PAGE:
Typical symptoms of H. pylori are similar to those caused by gastritis or peptic ulcers, and they include a gnawing or burning abdominal pain that is worse when the stomach is empty and alleviated somewhat after eating, drinking milk or taking an antacid, according to WebMD. Other symptoms can include weight loss, bloating, burping, nausea, vomiting and black, tarry stools.Know More
An H. pylori infection is diagnosed using an upper GI series, endoscopy, blood tests, stool test or urea breath test, according to WebMD. Causing up to 80 percent of stomach ulcers found in the upper end of the small intestine, H. pylori bacteria penetrates the stomach's mucous lining and weakens it, making it more susceptible to damage caused by gastric acid. Because the bacteria also attaches itself to the stomach, it causes inflammation of the stomach and can lead to the production of excess stomach acid.
As of 2014, it is not known how the bacteria is spread, but the leading theory in the scientific community is that it is spread through contaminated food and water, according to WebMD. In the United States, scientists believe that 20 percent of people under the age of 40 and half of people over the age of 60 are infected with the bacteria.Learn more about Gastrointestinal Issues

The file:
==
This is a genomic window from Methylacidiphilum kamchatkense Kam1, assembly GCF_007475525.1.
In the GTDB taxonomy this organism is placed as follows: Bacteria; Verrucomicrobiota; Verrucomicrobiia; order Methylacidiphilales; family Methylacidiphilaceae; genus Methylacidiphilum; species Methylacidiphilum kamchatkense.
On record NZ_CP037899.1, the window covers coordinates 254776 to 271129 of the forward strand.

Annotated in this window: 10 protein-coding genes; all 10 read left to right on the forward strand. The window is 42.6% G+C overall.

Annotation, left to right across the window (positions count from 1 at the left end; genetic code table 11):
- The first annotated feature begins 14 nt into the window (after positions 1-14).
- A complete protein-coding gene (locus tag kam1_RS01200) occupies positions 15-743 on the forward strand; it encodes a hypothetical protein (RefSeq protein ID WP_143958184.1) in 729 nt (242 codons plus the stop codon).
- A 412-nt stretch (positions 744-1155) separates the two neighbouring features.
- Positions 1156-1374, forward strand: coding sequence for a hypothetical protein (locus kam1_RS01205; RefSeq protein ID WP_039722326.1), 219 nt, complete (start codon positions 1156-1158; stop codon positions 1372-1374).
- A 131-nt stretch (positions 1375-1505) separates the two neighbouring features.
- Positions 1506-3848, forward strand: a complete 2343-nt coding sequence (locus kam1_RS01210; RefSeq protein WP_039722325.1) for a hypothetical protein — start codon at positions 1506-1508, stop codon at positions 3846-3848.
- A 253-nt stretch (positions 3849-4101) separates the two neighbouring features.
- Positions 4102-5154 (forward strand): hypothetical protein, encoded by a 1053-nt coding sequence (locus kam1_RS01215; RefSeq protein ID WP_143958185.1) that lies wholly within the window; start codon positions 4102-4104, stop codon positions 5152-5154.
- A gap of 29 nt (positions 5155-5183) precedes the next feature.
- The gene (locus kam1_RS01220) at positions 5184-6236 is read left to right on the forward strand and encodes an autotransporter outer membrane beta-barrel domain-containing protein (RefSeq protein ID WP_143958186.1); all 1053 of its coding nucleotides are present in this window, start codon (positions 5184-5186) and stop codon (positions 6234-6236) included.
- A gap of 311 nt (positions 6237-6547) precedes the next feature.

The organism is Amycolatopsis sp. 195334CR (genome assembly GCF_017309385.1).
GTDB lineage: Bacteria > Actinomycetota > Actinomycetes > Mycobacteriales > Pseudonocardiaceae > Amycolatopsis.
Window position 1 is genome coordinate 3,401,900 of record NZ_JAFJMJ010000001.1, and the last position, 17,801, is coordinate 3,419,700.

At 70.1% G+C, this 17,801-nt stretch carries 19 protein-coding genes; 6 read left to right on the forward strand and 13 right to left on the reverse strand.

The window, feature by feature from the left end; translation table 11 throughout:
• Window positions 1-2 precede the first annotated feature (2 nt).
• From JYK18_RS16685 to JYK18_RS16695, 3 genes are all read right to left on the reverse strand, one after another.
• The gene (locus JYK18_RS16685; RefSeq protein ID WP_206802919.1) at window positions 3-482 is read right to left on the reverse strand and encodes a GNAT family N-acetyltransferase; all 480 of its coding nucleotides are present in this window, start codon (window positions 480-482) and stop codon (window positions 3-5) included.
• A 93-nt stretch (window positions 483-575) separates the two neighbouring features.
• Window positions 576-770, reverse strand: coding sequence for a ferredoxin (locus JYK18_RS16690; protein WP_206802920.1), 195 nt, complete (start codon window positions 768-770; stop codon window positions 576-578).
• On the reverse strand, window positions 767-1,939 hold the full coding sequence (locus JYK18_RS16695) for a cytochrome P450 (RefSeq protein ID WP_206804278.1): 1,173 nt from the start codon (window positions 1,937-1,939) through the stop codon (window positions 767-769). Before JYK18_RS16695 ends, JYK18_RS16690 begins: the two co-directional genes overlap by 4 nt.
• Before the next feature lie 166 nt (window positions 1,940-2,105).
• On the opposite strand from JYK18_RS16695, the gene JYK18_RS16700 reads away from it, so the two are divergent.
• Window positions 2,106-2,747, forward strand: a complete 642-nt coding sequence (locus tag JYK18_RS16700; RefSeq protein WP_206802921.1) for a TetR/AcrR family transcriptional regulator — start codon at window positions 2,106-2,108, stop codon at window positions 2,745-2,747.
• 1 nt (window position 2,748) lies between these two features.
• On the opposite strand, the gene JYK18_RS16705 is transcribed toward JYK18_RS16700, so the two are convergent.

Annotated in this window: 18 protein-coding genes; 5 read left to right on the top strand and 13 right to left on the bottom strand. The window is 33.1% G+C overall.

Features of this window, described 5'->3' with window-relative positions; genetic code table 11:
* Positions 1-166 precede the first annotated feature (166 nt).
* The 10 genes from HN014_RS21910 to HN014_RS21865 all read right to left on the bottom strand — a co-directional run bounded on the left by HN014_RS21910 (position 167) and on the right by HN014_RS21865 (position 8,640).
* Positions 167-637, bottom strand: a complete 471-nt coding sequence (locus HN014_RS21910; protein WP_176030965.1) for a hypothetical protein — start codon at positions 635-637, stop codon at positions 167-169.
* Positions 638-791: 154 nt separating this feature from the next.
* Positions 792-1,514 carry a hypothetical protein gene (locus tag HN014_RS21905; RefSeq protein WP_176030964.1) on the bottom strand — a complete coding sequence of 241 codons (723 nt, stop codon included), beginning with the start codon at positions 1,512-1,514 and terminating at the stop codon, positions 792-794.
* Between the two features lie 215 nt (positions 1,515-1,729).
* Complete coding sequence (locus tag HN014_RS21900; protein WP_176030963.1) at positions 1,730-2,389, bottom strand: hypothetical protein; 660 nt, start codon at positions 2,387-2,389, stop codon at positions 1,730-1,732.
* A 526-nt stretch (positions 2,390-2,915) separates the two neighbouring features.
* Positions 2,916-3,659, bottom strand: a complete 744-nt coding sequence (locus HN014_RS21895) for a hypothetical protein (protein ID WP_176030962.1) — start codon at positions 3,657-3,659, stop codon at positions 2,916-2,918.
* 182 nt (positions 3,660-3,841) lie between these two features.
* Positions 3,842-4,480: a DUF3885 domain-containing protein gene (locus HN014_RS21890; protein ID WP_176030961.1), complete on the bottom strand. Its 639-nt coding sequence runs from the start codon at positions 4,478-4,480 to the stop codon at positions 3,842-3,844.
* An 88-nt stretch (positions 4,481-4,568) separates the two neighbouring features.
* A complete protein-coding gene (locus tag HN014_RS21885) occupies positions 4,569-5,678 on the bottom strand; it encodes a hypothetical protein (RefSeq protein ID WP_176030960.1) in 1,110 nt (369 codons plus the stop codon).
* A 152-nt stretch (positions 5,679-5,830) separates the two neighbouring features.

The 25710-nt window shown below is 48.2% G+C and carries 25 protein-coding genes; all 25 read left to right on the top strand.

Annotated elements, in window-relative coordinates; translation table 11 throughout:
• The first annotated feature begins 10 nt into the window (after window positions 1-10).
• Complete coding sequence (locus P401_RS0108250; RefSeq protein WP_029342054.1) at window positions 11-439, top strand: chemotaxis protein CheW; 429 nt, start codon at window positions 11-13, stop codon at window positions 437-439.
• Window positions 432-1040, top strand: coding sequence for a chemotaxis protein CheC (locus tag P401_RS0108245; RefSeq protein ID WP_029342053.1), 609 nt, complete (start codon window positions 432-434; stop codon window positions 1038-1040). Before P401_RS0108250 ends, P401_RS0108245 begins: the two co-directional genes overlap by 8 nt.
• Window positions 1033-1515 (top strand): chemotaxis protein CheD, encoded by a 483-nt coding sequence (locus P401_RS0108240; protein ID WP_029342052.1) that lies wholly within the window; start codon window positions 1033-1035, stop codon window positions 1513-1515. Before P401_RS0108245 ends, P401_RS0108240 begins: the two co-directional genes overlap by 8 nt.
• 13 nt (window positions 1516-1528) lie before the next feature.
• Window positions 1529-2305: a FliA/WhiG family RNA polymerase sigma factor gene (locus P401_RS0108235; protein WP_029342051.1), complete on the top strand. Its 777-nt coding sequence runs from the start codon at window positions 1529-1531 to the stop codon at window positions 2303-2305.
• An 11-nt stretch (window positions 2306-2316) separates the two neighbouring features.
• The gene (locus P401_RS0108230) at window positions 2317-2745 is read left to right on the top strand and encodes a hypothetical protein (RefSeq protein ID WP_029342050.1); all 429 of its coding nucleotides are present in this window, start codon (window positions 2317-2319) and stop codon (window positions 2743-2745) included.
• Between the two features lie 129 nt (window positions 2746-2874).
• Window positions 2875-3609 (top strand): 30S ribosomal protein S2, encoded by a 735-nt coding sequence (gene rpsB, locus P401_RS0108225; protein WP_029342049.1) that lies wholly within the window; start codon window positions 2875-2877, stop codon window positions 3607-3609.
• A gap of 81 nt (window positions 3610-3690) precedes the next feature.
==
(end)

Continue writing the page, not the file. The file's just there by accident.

H. pylori is an abbreviation for Helicobacter pylori, also previously known as Campylobacter pylori, a bacteria of the stomach that plays a role in the development of stomach ulcers. H. pylori accomplishes this by infiltrating and weakening the stomach lining, making it vulnerable to gastric acids, according to WebMD.Full Answer >
Although it is still not known exactly how H. pylori bacteria is transmitted, it may be contracted by ingesting infected food and water, according to WebMD. Commonly associated with low-grade inflammation of the stomach and gastrointestinal tract, the bacteria has infected approximately 50 percent of the world's population, says eMedicineHealth.Full Answer >
A gastritis victim experiences bile reflux, a condition in which bile flows back from the stomach to the bile tract, according to WebMD. The bile tract links to the liver and gallbladder.Full Answer >
H. pylori is contagious and transmittable through saliva, according to The University of Arizona College of Public Health. It is also transmittable through food and water that have been contaminated by feces or fecal bacteria.Full Answer >